Young people I know laugh when discussing the ‘regime’ as it is often called. This is not inappropriateness, it is simply the only way they can deal with the overwhelming nature of the evil that stalked Cambodia, an evil hatched in the intellectual hotbed of the Cercle Marxiste des Etudiantes Khmer in 1950’s Paris, that fermented throughout the 1960’s and came into bloom with a sickening stench of death and decay in the 1970’s… the KR have touched the life of everyone here, all have tales that they keep locked inside because the pain of the memory is unbearable, either as a victim, directly or indirectly suffering, or as a perpetrator haunted by the indelible memory of the acts they committed.

Part of my work involves editing translated testimonies and case studies relating to persons whose lives are affected by what we in the business call ERW, or Explosive Remnants of War. ERW refer to landmines, UXO, cluster munitions, small arms and light weapons (mortar bombs, rockets, shells, ammunition), anti-vehicle mines… Up to 4,000,000 of these (there is no accurate estimation) litter the Cambodian countryside, literally putting the actual fear of death into some of the poorest communities in Asia. Access to farmland, land for resettlement and basic social amenities and infrastructure is denied because of the very real fear of death or injury. Most anti-personnel landmines are not designed to kill (adults that is… young children are generally blasted apart), but to maim and disable, which they do with chilling efficiency. Each case study recounts tale after tale of the legacy left by the Khmer Rouge and the warring factions in the conflict that raged here for three decades… people wryly thank the US Department of State for helping to fund the clearance of UXO they dropped on Cambodia during the secret bombing in the 1970’s… a woman talks of how the despairing cries of her young son prevented her from selling her baby daughter to a Thai couple in order to raise enough money so that her other children could eat… a beautiful young woman tells how her life was blown apart when she stepped on a landmine and became an outcast in her village as a worthless amputee… however, the one thing that unites all of these individual stories is that somehow those that survive do so because they have hope, hope for a future that will be better…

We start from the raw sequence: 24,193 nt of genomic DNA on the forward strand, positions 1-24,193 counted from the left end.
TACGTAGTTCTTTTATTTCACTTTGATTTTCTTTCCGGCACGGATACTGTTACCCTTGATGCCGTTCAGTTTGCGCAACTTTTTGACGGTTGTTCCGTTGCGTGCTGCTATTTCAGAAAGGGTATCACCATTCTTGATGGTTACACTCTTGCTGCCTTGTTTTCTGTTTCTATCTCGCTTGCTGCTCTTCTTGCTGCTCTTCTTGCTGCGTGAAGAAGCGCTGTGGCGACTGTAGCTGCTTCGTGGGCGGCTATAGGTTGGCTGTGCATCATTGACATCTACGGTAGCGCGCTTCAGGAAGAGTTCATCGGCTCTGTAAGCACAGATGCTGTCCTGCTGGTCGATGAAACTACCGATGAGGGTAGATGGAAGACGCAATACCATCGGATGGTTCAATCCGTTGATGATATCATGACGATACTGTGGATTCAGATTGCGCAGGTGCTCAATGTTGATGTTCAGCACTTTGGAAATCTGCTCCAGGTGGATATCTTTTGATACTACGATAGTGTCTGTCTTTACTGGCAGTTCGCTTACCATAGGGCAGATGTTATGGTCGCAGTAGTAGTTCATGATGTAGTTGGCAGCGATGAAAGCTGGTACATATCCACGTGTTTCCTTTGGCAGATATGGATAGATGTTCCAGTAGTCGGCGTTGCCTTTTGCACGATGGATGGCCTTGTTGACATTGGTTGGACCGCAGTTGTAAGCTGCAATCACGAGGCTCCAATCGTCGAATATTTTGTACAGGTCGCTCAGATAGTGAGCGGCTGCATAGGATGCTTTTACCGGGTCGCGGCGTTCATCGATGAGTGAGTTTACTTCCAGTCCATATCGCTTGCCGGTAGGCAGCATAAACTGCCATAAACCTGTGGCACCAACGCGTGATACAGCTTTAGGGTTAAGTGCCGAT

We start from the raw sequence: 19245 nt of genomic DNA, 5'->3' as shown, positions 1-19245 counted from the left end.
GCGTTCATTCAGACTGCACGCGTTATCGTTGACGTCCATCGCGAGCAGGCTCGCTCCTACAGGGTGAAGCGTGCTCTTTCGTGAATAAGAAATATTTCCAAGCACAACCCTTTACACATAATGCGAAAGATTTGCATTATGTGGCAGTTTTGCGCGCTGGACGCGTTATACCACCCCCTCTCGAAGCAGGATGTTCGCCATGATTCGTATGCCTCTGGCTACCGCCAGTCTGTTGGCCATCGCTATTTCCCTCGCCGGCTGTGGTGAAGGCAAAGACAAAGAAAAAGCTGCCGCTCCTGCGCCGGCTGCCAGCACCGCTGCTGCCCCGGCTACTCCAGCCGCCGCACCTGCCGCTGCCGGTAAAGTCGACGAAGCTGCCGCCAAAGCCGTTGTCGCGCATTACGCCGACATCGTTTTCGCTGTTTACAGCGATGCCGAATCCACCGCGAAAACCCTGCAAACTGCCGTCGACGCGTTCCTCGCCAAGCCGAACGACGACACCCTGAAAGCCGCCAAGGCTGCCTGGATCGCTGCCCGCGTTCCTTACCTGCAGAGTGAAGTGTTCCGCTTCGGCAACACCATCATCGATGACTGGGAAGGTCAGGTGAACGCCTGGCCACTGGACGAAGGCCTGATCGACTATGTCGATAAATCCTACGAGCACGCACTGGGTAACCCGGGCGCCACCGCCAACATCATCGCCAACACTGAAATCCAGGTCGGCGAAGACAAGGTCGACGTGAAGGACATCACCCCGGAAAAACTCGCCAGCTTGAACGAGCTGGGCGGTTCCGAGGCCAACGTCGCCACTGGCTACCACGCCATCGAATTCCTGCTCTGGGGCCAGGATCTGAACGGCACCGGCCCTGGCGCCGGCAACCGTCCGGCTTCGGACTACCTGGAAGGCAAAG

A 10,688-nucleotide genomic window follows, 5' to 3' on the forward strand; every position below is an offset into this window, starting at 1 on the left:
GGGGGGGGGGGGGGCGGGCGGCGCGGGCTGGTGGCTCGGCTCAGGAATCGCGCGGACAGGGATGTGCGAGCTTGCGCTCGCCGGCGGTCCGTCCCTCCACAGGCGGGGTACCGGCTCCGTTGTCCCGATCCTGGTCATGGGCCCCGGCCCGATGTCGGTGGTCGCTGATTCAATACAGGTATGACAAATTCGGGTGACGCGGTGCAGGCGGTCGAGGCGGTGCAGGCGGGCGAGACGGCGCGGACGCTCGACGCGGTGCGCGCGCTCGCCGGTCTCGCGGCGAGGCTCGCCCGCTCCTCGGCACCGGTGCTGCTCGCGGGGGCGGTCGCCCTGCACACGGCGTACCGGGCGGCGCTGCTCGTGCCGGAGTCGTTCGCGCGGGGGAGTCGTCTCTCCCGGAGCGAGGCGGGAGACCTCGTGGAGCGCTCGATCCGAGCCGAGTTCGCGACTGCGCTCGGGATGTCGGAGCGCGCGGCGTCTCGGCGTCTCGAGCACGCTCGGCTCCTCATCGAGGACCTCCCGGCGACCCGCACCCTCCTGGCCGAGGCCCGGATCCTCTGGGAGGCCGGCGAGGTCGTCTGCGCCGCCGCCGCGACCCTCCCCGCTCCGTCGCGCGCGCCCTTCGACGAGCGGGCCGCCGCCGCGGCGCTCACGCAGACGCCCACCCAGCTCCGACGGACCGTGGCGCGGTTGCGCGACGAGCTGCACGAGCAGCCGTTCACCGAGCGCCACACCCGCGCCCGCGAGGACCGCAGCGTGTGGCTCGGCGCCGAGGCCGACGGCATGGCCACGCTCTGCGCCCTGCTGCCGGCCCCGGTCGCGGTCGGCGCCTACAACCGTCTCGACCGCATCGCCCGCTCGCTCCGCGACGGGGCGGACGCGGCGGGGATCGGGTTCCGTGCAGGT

I was sitting in the latest chic designer café with my boss the other morning, and our conversation revolved mainly around the arrests. Not the high-ranking Khmer Rouge who had been taken into custody, but the arrest this week of three persons for the murder of Chris Howes and Houn Hoerth. Chris worked for our organization, and he and Hoerth, his interpreter, were kidnapped and killed by the Khmer Rouge in 1996. I cannot and will not comment about he case in any detail, as the legal process is still ongoing, but please investigate further for yourselves through the wonderful medium of the Internet.

The hope that finally there may be justice for Chris and Hoerth will, I pray, bring some kind of peace for their families. My own father and my grandmother were murdered by a drunk driver in 1985 – Scottish justice brought some relief from the pain of their deaths, but like the ghosts that haunt this beautiful land and its wonderful people the memory is never far away… when I look around me at my Cambodian friends I realize just how difficult it actually is to make any sense of this world sometimes… we are all so different, yet essentially we are all the same…

Make of that what you will…

May your God go with you

Take care

J